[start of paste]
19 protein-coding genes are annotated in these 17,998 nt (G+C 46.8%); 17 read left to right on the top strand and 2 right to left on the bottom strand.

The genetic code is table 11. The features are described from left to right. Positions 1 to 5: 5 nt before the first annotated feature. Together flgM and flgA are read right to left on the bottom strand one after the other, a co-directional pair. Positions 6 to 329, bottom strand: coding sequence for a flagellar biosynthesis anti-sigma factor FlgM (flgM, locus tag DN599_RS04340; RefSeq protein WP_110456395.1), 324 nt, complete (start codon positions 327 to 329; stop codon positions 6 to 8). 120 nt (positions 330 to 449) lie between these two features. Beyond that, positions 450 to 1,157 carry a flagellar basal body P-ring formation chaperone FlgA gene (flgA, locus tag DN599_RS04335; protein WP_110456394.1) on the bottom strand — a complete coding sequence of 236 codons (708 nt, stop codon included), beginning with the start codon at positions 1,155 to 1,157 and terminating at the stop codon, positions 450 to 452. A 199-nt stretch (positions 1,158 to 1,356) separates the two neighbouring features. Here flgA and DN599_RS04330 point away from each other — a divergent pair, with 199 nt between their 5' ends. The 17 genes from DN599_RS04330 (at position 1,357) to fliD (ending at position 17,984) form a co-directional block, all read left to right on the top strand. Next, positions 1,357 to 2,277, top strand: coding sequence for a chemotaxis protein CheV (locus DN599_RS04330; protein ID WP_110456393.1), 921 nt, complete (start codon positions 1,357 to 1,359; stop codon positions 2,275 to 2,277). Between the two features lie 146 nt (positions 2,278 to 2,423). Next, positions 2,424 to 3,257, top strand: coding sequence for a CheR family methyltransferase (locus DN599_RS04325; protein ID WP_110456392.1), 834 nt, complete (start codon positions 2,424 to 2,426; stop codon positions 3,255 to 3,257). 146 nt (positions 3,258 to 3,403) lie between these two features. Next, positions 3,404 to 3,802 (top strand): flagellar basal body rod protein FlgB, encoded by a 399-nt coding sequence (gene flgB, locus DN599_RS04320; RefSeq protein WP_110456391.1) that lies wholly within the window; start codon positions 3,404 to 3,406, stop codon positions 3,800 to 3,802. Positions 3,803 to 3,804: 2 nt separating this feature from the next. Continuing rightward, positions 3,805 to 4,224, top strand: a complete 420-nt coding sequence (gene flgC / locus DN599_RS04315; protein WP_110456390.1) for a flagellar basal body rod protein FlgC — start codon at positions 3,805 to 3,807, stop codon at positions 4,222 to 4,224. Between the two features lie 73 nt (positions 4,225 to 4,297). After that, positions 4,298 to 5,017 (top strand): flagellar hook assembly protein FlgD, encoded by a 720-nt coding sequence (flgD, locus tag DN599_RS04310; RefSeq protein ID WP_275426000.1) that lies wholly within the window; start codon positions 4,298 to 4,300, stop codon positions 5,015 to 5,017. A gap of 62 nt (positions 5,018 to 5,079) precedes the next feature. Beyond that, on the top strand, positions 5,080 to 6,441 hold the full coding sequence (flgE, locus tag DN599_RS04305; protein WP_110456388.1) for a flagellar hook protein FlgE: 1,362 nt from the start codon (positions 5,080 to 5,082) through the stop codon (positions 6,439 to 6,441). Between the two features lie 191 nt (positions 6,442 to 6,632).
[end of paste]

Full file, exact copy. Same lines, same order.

19 protein-coding genes are annotated in these 17,998 nt (G+C 46.8%); 17 read left to right on the top strand and 2 right to left on the bottom strand.

The genetic code is table 11. The features are described from left to right. Positions 1 to 5: 5 nt before the first annotated feature. Together flgM and flgA are read right to left on the bottom strand one after the other, a co-directional pair. Positions 6 to 329, bottom strand: coding sequence for a flagellar biosynthesis anti-sigma factor FlgM (flgM, locus tag DN599_RS04340; RefSeq protein WP_110456395.1), 324 nt, complete (start codon positions 327 to 329; stop codon positions 6 to 8). 120 nt (positions 330 to 449) lie between these two features. Beyond that, positions 450 to 1,157 carry a flagellar basal body P-ring formation chaperone FlgA gene (flgA, locus tag DN599_RS04335; protein WP_110456394.1) on the bottom strand — a complete coding sequence of 236 codons (708 nt, stop codon included), beginning with the start codon at positions 1,155 to 1,157 and terminating at the stop codon, positions 450 to 452. A 199-nt stretch (positions 1,158 to 1,356) separates the two neighbouring features. Here flgA and DN599_RS04330 point away from each other — a divergent pair, with 199 nt between their 5' ends. The 17 genes from DN599_RS04330 (at position 1,357) to fliD (ending at position 17,984) form a co-directional block, all read left to right on the top strand. Next, positions 1,357 to 2,277, top strand: coding sequence for a chemotaxis protein CheV (locus DN599_RS04330; protein ID WP_110456393.1), 921 nt, complete (start codon positions 1,357 to 1,359; stop codon positions 2,275 to 2,277). Between the two features lie 146 nt (positions 2,278 to 2,423). Next, positions 2,424 to 3,257, top strand: coding sequence for a CheR family methyltransferase (locus DN599_RS04325; protein ID WP_110456392.1), 834 nt, complete (start codon positions 2,424 to 2,426; stop codon positions 3,255 to 3,257). 146 nt (positions 3,258 to 3,403) lie between these two features. Next, positions 3,404 to 3,802 (top strand): flagellar basal body rod protein FlgB, encoded by a 399-nt coding sequence (gene flgB, locus DN599_RS04320; RefSeq protein WP_110456391.1) that lies wholly within the window; start codon positions 3,404 to 3,406, stop codon positions 3,800 to 3,802. Positions 3,803 to 3,804: 2 nt separating this feature from the next. Continuing rightward, positions 3,805 to 4,224, top strand: a complete 420-nt coding sequence (gene flgC / locus DN599_RS04315; protein WP_110456390.1) for a flagellar basal body rod protein FlgC — start codon at positions 3,805 to 3,807, stop codon at positions 4,222 to 4,224. Between the two features lie 73 nt (positions 4,225 to 4,297). After that, positions 4,298 to 5,017 (top strand): flagellar hook assembly protein FlgD, encoded by a 720-nt coding sequence (flgD, locus tag DN599_RS04310; RefSeq protein ID WP_275426000.1) that lies wholly within the window; start codon positions 4,298 to 4,300, stop codon positions 5,015 to 5,017. A gap of 62 nt (positions 5,018 to 5,079) precedes the next feature. Beyond that, on the top strand, positions 5,080 to 6,441 hold the full coding sequence (flgE, locus tag DN599_RS04305; protein WP_110456388.1) for a flagellar hook protein FlgE: 1,362 nt from the start codon (positions 5,080 to 5,082) through the stop codon (positions 6,439 to 6,441). Between the two features lie 191 nt (positions 6,442 to 6,632).